What remote workers need to know about their 2021 taxes
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Working from home — or any location away from the office — can come with some benefits. You may not have to worry about simplifying your tax situation.
You should be familiar with your state’s tax obligations if you work remotely in 2021. You may have to file multiple state tax returns depending on factors such as your residency, the length of your employment, and possibly where your company is situated.
Jared Walczak from the Tax Foundation, vice president for state projects, stated, “If you spend a substantial time out of another country in the last 12 months, it is very likely that you will have an income-tax liability there.”
This can make it difficult. Each state has a different approach to how you should tell them what income you have earned.
Some states allow non-residents to work in their territory for up to 30 days, without any withholding requirements. Others states also have thresholds that kick in quicker, with 23 states requiring you to pay taxes as soon as you start working. Others have a wage-based threshold, and nine have no income taxes.
Your state has the authority to tax income earned anywhere. It is not clear if another state also has this authority.
Many states provide a tax credit which counts towards the amount you owe to the jurisdiction in non-residential where you work and pay taxes. The credit will not completely eliminate any amount owed to the state where the tax rate is higher.
“Sometimes the tax credits help, but sometimes they do not,” said April Walker, lead manager for tax practice & ethics with the American Institute of CPAs. These credits are not dollar-fordollar offsets.
Meanwhile, some states — 16 of them, according to the institute — have reciprocal agreements with one another. If your state of residence has a pact, then you don’t need to pay taxes in either one.
If you are a Maryland resident but live and work in Washington, there is no need for you to worry about Maryland taxes.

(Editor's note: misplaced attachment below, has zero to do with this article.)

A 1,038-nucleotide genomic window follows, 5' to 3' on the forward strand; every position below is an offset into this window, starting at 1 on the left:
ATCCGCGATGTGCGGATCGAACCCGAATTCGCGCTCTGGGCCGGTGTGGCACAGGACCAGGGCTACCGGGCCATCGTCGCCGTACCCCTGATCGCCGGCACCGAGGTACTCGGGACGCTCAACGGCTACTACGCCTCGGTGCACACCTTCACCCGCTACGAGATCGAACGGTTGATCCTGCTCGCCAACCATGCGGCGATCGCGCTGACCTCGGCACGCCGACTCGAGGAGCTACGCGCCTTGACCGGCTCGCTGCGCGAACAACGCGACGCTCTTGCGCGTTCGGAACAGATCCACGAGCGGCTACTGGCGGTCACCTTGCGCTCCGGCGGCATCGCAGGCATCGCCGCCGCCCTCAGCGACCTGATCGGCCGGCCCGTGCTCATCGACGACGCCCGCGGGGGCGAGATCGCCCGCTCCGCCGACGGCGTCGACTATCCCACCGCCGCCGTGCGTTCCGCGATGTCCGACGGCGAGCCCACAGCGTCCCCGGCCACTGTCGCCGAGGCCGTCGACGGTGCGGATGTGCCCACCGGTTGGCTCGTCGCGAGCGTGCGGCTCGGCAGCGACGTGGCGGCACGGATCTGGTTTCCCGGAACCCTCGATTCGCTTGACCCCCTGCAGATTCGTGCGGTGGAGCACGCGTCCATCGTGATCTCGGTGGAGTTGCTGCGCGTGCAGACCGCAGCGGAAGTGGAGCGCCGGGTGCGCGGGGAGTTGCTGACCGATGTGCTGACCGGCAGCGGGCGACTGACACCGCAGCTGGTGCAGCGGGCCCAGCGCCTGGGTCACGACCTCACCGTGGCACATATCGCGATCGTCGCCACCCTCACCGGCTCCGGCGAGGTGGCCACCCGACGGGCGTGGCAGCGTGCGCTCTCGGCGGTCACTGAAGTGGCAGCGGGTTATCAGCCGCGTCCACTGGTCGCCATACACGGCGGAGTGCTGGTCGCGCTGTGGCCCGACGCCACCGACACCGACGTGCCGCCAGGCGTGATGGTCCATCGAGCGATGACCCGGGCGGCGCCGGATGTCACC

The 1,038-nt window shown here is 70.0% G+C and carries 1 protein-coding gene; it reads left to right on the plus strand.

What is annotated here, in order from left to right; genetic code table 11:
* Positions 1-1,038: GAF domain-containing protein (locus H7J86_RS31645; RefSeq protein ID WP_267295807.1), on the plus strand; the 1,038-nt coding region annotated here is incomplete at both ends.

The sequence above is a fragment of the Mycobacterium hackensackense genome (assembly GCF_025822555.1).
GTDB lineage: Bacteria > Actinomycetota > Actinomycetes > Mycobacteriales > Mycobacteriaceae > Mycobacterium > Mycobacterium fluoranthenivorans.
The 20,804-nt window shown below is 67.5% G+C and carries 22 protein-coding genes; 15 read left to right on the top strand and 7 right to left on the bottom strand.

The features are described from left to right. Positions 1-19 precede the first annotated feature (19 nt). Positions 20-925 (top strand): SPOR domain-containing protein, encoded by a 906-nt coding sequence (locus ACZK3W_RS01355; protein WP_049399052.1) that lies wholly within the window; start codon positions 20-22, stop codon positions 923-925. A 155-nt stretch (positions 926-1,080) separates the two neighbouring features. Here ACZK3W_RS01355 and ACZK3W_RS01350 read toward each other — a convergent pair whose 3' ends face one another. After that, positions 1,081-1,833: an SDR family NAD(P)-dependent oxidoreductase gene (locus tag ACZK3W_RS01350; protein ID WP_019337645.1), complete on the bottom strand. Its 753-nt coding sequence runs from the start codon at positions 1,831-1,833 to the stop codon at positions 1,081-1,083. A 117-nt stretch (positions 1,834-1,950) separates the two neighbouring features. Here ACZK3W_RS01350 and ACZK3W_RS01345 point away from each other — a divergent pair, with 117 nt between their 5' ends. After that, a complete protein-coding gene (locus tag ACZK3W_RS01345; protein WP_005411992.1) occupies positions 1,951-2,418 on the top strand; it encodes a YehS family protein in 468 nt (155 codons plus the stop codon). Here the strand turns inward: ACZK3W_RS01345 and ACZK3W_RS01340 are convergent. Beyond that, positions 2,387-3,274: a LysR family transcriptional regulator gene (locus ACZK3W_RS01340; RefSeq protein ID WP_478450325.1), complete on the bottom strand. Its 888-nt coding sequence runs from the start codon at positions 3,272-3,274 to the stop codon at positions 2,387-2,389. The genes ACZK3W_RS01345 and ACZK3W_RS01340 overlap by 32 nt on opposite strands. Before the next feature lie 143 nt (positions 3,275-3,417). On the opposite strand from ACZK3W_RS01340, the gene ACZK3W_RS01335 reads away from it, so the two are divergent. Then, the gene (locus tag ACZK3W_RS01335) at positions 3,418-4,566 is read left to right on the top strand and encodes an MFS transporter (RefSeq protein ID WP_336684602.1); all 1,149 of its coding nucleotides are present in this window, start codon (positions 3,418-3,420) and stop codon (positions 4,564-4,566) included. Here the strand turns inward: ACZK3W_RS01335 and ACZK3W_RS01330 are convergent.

There also are a handful of states — Connecticut, Delaware, Nebraska, New York and Pennsylvania — that impose a “convenience of employer” test for remote workers. The state where your business is located is the one you will be paying taxes, regardless of whether or not you are physically present.
Also, if you are an independent contractor for your company — you do not receive a W-2, but rather, say, a Form 1099-NEC — you are considered self-employed and taxed as such. It means that you are responsible for determining the states to which taxes you owe tax. This is based upon factors like where you currently reside, the time you worked, the amount you earned, and your residence.
No matter what your situation is, it can be worth speaking with a tax professional if you believe you might need to file multiple returns in different states.
An eminently possible change to the taxation for remote workers is likely, considering the country’s rapid growth in mobile labor (45% of all full-time workers were remotely working as of September according to Gallup).
Senate bipartisan bill Remote and Mobile Worker Relief Act of 2021This would prevent states from imposing withholdings or taxing non-resident workers who have been in the state for less 30 days. B similar measureThe House is currently considering this matter.
Yet another Senate bill (with a related oneThe House) will limit states’ power to impose the “convenience rule employer” on nonresidents. However, all of these measures are currently idling at Congress depuis 2021.
Walker stated that even though some states might have changed or relaxed their regulations earlier during the pandemics, it is not likely they will continue doing so. There is a possibility that some states may increase the level of enforcement.
She stated, “As taxpayers, you cannot assume that the state won’t go after you.”